Update: Due to overwhelming negative (and quite angry) feedback received by the NIH from researchers across the country, the NIH released a “Revised Guidance on Resumption of NIH Extramural Activities Following the Recent Lapse in Appropriations” on Oct. 22, 2013. “Responding to input from applicants and reviewers, NIH has reevaluated the plans for rescheduling initial peer review meetings that were cancelled due to the government shutdown. NIH will now reschedule most of the 200+ missed peer review meetings so that most applications are able to be considered at January 2014 Council meetings.” This is wonderful news, and also a great example of how change can occur if enough people make their voices heard! From Dr. Sally Rockey’s blog: “My colleagues and I have heard from many of you since Friday, expressing significant concerns regarding delaying the review of applications to the May council round due to the Government shutdown. Applicants faced with a four month delay in a funding decision described serious consequences to their research programs. Additionally, many reviewers contacted us saying they are ready and willing to do anything to get these reviews done. In light of this feedback, our review staff have risen to the challenge, and will be working with reviewers to go the extra mile in exceptionally creative ways to reschedule as many of the 200+ missed October review meetings as possible.” Dr. Rockey is the NIH’s Deputy Director for Extramural Research.
The National Institutes of Health (NIH), the nation’s largest public funder of biomedical research has just released a notice titled “Guidance on Resumption of NIH Extramural Activities Following the Recent Lapse in Appropriations,” which explains the NIH’s plans following the government shutdown that ended on October 17th.
In addition to setting new due dates for grant applications due during the shutdown (most moved to November), the NIH has also decided to move all missed peer review sessions schedule for during the shutdown to February/March. This will have a potentially devastating impact on researchers across the country, and I worry may be the final impetus for many to move overseas to countries who’s budgets are more favorable to science.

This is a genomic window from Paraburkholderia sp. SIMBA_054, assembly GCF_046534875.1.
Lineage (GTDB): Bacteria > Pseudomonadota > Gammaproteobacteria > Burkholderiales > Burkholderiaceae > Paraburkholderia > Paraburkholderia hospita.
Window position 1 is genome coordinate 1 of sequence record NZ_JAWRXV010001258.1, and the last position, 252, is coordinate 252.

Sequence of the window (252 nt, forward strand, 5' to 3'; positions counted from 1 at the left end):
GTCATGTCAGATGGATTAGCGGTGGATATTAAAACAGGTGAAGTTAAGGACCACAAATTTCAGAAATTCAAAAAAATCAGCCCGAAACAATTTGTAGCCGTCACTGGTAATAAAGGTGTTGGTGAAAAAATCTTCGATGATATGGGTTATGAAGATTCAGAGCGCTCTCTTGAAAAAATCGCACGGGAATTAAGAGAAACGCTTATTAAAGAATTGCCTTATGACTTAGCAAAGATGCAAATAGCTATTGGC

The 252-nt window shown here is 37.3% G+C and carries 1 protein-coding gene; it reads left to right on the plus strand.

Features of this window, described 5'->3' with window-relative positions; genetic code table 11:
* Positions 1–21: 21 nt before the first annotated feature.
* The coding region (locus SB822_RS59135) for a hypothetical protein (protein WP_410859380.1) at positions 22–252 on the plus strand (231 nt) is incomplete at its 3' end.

The grants being affected are those in “cycle II” of the NIH submission process, meaning they were submitted, for the most part, sometime in June or July and would have had a potential funding start date of April. This delay in the peer review step (also called the “scientific merit review”) will delay the potential start of funds to July at the earliest. While a three month delay does not sound long, this will certainly have a devastating effect on many many research programs. Due to flat funding of the NIH (really a cut in funding due to high inflation in biomedical research) and sequestration, the NIH has seen a 23% decrease in purchasing power since 2003. This translates into grant submission success rates of around 16-18%, the lowest ever. This in turn has already translated into research labs being unable to obtain funding, shuttering of research programs, and scientists fleeing the US for countries who are investing in science. Whereas 5-10 years ago many research labs operated with 2-3 federal grants, these budget cuts have forced many labs to live “grant-to-grant,” with only 1 large federal grant. With 2-3 grants, a principal investigator (PI, ie the head of a lab) is able to overlap when specific grants are started and completed, ensuring there is never a lapse in funding. Now, with potentially only 1 grant with which to pay lab members, purchase lab supplies, and maintain animal breeding colonies, delay in funding of a grant application could mean the end of a lab, or at the very least, the forced lay off of lab members and/or discontinuation of research projects.
While I realize the NIH is in a very tough situation, with over 11,000 application reviews missed due to the shutdown, this course of action just does not seem justifiable to me. Dr. Sally Rockey, the NIH’s Deputy Director for Extramural Research had this to say on her blog Rock Talk, “The volume of missed review meetings severely complicates catching up with our normal awards cycle. Many reviewers have contacted us expressing their willingness to put in the extra effort now to make the reviews happen this cycle. However, it is impossible to manage the logistics of rescheduling hundreds of review meetings in the next six or so weeks. Thus, many meetings will need to be rescheduled for peer review in February/March, and those applications will be reassigned to the May council. I’m grateful to the reviewers for the work they have already done in preparing for the cancelled review meetings and for their willingness to pitch in during these difficult times.” I am not alone is thinking this decision by the NIH is a horrible one, just read the comments on Dr. Rockey’s blog post to hear the research communities collective outrage!
Cross-posted on FOSEP co-leader Abigail Schindler’s blog SciencePolitics.